They breed them tough in the enduro world, a branch of off-road motorcycle racing that rewards courage, strength and speed, but mercilessly punishes even the smallest mistake.
The story of Northland's Mitchell Nield and his 2012 New Zealand Enduro Championship campaign is a classic example.
Nield had an unbelievable fight on his hands this season, but bravery, tenacity, a few painkillers and the will to win got him there in the end.
The 24-year-old co-owns and operates his own building firm with his younger brother during the week but races for Triumph New Zealand at the weekends.
He stormed to victory in the over-200cc two-stroke class at the fifth and final round of the enduro nationals near Taupo just over a week ago.
The victory made it three national enduro titles for the talented young rider in a relatively brief career so far.
He won the New Zealand under-300cc four-stroke title in 2005, took top honours in the under-200cc two-stroke class last season and now has the over-200cc two-stroke title in his pocket.
Last year he raced a Gas Gas EC125, but this year he increased the horsepower quotient to tackle the nationals on a Gas Gas EC300.
"But it was tough racing," said Nield afterwards.
"I was riding with two broken ribs, an injury I sustained a couple of weeks earlier at the Tarawera 100 cross-country endurance race near Kawerau. But I was fully taped up and just toughed it out.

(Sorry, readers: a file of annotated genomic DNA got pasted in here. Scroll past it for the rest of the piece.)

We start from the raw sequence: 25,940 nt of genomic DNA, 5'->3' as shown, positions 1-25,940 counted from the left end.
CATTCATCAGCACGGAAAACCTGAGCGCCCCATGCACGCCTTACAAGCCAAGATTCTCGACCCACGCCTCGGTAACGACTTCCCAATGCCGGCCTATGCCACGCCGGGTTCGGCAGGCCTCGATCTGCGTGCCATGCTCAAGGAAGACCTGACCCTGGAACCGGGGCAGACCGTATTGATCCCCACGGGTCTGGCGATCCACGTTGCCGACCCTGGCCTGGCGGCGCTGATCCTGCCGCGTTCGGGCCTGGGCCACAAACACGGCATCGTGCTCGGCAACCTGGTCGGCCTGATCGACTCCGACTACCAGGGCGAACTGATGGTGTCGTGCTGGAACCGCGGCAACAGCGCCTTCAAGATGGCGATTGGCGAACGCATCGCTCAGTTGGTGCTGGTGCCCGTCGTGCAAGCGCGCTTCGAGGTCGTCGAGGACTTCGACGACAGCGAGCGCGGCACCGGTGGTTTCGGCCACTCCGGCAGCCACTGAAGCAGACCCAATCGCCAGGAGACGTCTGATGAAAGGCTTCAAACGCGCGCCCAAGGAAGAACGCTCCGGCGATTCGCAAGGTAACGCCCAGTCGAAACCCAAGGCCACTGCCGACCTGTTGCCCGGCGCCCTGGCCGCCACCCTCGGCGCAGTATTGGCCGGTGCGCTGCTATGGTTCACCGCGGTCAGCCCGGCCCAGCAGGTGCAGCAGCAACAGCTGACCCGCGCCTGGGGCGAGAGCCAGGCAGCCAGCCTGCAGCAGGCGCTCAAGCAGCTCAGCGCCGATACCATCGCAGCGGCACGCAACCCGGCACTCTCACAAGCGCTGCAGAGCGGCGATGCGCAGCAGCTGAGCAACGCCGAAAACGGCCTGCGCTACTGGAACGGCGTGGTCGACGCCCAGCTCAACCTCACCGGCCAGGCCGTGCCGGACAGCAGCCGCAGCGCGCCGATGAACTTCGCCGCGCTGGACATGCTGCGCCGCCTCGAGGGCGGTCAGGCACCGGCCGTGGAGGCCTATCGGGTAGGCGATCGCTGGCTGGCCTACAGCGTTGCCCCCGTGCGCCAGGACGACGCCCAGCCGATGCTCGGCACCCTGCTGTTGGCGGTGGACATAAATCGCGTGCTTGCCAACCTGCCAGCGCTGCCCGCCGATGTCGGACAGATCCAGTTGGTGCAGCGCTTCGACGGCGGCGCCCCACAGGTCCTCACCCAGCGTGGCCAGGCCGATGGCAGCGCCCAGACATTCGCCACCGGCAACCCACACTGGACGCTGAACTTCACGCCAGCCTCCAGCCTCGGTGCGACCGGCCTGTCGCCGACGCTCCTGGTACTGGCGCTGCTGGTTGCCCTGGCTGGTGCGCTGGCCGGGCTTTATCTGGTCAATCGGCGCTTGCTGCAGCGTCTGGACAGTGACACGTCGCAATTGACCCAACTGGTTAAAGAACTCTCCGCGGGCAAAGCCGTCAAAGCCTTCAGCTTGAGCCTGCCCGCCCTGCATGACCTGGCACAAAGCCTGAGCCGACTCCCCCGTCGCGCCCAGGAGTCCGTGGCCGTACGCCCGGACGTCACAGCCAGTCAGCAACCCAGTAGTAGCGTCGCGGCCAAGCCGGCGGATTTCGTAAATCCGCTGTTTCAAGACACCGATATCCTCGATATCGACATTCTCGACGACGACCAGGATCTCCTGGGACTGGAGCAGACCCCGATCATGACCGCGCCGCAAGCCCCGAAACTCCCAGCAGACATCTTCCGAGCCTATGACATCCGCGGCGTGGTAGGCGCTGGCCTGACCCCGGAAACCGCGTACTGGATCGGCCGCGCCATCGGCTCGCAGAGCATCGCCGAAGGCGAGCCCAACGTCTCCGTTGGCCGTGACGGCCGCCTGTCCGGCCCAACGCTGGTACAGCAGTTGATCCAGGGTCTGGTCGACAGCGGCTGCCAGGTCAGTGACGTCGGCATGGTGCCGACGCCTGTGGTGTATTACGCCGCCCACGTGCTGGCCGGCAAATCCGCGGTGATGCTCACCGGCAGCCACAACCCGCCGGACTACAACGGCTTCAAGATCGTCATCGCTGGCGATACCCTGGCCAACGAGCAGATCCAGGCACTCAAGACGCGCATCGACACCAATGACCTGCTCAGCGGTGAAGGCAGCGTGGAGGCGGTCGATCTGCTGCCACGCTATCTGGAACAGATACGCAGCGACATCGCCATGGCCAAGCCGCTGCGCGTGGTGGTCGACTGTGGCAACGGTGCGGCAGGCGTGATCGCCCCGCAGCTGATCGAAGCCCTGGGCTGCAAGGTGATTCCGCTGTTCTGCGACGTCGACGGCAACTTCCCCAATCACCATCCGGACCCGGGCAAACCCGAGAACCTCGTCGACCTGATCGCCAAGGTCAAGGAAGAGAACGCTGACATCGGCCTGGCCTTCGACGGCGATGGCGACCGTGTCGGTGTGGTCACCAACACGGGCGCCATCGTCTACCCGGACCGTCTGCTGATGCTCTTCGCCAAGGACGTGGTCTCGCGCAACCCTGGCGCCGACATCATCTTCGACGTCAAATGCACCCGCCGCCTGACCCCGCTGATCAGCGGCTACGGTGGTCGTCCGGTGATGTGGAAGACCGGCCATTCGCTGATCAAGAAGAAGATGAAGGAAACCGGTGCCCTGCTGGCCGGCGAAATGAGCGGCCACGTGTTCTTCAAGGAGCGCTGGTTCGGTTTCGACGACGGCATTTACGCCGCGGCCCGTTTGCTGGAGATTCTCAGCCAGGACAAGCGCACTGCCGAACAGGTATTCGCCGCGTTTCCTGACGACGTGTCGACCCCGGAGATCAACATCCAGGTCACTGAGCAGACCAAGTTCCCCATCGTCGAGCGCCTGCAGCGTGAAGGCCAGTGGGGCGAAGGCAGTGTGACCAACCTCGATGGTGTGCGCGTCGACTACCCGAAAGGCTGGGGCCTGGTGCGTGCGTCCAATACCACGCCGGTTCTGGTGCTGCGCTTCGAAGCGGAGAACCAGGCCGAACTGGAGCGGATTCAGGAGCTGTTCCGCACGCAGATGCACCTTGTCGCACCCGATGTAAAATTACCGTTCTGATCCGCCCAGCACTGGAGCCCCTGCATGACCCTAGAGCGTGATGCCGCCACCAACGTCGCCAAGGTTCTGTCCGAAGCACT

"It was down to the wire for the class title, but I got there in the end.
"I'd make the most of my time in the pits to catch my breath and take a few painkillers," he said.
What is more remarkable for Nield was that he had been forced to skip an earlier round in the five-event series when he rested following another accident.
Nield's bike is a factory replica of the Gas Gas EC300 raced by French international enduro ace Christophe Nambotin.
"Anyone could have one of these bikes. You can buy these bikes straight off the showroom floor.
"I just unwrapped it and rode it as it came out of the box, stock standard," said Nield.
Though thrilled with winning the battle-within-a-battle for the over-200cc two-stroke class title, in the race for outright championship honours, Nield actually had to settle for sixth overall.
He was forced to bow to the superior results this season of Mokau's Adrian Smith (Yamaha YZ250F, outright No.1 and winner of the under-300cc four-stroke class), Auckland's Chris Power (Honda CRF450, championship runner-up overall and winner of the over-300cc four-stroke class), Auckland's Michael Skinner (KTM 300 EXC), Palmerston North's Adam Reeves (Yamaha YZ450F) and Titirangi's Callan May (Yamaha YZ125, winner of the under-200cc two-stroke class).By Andy McGechan Email Andy